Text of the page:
Review: The Imagineering Story Episode 2

Disney+ The Imagineering Story Poster

Welcome to our review of the second episode in Disney+'s original documentary series, The Imagineering Story.

While the first episode was more of a glowing take on the Walt years of the Disney Parks, this episode gets a little darker. It provides an honest take of what happened to Imagineering and the wider Disney company following Walt Disney's death, and how the company chose to move forward without him.

We first see them complete the preexisting projects that Walt had started but never finished. This takes us through projects like the Haunted Mansion and the opening of the Magic Kingdom, fully acknowledging the role Roy Disney had in making sure his brother's legacy was secure and his final ideas were realized to the best of his ability.

There is less rare footage in this part of the episode than in the premiere but it instead provides a nuanced take on the organized chaos following Walt Disney's death.

It then moves on to talk about the abandonment of Walt's last dream, EPCOT as a city and instead turning the idea into Epcot Center, a theme park built on the same principles, testing the Imagineers to see if they could move beyond the Walt designed castle park design. This section, while not diving deep into any of the beloved classic Epcot Center attractions, provides a brief glimpse into the ambitious park.

Then there is a section on Tokyo Disneyland, and how it was seen more as a test for international developments in general and used mostly preexisting rides as opposed to new designs. The documentary also does a great job of explaining why this park was a success, with the post-WWII censorship introducing the Japanese audience to Disney films. Its resounding success is used in an obvious way to set up the future international failures of Euro Disneyland and Hong Kong Disneyland.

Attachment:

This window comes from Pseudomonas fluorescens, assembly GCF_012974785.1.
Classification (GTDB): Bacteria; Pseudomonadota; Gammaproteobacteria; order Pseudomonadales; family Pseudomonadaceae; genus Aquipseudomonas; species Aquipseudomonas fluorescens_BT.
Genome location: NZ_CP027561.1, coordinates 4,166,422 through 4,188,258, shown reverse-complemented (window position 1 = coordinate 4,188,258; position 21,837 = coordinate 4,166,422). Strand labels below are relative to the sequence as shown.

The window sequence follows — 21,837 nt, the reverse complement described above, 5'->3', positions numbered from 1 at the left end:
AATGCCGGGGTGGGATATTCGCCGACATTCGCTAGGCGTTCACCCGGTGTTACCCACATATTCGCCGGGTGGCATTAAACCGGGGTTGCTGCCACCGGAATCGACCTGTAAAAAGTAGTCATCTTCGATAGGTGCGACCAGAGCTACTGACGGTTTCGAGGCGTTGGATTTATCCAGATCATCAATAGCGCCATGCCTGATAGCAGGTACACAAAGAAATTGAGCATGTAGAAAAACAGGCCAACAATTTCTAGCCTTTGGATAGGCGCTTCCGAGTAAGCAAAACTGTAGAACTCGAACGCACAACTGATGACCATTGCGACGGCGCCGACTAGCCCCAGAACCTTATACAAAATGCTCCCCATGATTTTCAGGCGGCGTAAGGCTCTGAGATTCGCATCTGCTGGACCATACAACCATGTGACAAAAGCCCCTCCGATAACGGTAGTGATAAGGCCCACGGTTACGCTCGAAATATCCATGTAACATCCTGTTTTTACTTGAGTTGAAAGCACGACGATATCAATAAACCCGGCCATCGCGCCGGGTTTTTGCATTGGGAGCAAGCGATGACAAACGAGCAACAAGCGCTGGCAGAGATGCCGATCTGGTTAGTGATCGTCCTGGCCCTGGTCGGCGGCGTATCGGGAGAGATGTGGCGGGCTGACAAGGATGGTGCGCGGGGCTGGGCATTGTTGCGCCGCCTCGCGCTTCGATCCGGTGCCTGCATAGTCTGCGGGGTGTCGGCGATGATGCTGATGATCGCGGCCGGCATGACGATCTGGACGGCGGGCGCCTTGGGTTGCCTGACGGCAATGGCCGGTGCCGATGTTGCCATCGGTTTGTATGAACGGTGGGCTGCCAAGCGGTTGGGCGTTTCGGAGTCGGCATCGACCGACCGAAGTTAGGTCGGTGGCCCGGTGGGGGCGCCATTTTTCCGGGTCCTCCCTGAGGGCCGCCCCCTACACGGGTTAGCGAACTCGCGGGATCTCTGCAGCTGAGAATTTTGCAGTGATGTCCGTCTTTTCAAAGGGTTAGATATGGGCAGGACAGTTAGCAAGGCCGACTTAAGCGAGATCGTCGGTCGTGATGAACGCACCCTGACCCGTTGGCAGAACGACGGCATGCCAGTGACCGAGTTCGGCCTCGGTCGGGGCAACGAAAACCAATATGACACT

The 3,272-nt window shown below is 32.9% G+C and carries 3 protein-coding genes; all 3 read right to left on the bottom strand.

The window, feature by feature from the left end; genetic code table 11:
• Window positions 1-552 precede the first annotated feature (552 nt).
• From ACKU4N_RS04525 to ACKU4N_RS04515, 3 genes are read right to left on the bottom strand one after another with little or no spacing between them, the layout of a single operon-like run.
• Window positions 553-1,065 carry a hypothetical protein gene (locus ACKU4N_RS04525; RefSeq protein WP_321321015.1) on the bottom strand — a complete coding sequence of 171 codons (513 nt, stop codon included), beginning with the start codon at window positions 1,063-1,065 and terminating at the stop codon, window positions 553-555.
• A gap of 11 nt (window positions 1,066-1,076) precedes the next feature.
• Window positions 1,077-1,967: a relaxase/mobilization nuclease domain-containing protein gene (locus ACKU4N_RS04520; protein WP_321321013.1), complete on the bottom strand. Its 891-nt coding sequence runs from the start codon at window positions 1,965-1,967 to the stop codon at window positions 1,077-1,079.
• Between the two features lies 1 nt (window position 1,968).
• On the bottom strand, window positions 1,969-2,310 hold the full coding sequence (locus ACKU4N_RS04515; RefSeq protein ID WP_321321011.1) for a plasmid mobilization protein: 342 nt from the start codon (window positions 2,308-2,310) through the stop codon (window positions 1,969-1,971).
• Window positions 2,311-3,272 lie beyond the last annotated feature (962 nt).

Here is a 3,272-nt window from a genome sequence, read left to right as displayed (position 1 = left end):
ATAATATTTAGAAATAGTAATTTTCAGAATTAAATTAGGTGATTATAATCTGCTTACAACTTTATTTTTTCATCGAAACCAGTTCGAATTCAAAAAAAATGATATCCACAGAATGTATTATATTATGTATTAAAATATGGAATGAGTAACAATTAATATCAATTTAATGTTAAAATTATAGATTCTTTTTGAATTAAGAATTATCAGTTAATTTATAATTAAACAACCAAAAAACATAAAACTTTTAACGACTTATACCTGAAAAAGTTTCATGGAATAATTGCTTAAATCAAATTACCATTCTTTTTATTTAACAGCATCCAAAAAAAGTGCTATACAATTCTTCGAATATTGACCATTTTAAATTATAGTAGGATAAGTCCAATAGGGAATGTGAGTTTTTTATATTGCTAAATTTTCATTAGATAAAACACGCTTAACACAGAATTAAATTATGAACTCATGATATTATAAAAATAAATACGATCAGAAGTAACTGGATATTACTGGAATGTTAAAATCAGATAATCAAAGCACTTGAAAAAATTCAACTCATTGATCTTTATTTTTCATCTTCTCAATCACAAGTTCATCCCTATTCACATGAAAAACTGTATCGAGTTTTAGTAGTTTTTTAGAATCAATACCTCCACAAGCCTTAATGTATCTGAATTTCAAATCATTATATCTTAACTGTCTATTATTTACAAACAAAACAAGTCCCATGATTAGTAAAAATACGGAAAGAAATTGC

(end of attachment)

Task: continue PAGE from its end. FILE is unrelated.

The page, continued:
We see the Imagineers finding their new normal in these two projects, only for it to be ripped out in the financial struggles the rest of the company was facing.

The episode ends on a somewhat unhappy note, with the entire Disney company facing hostile takeovers and financial struggles, likely to set up Michael Eisner as the savior of Disney as a company (which was true regardless of opinions on any of his individual projects).

This episode does a good job of bridging the gap between two major and famous artistic visionaries of the Disney Parks, Walt Disney and Michael Eisner. It shows the reorganization of the company and the creation of many of the standards still in use by the company today. It is surprisingly honest and nuanced for a documentary made by the company it is chronicling the history of and it does not shy away from some of the more negative parts of the company's history.

Let us hope future episodes are as honest about the company's history, as we are entering territory with a lot of infighting and famous flops.

If you missed it, be sure to check out our review of the first episode here, and check back as we will be reviewing every episode as it comes out.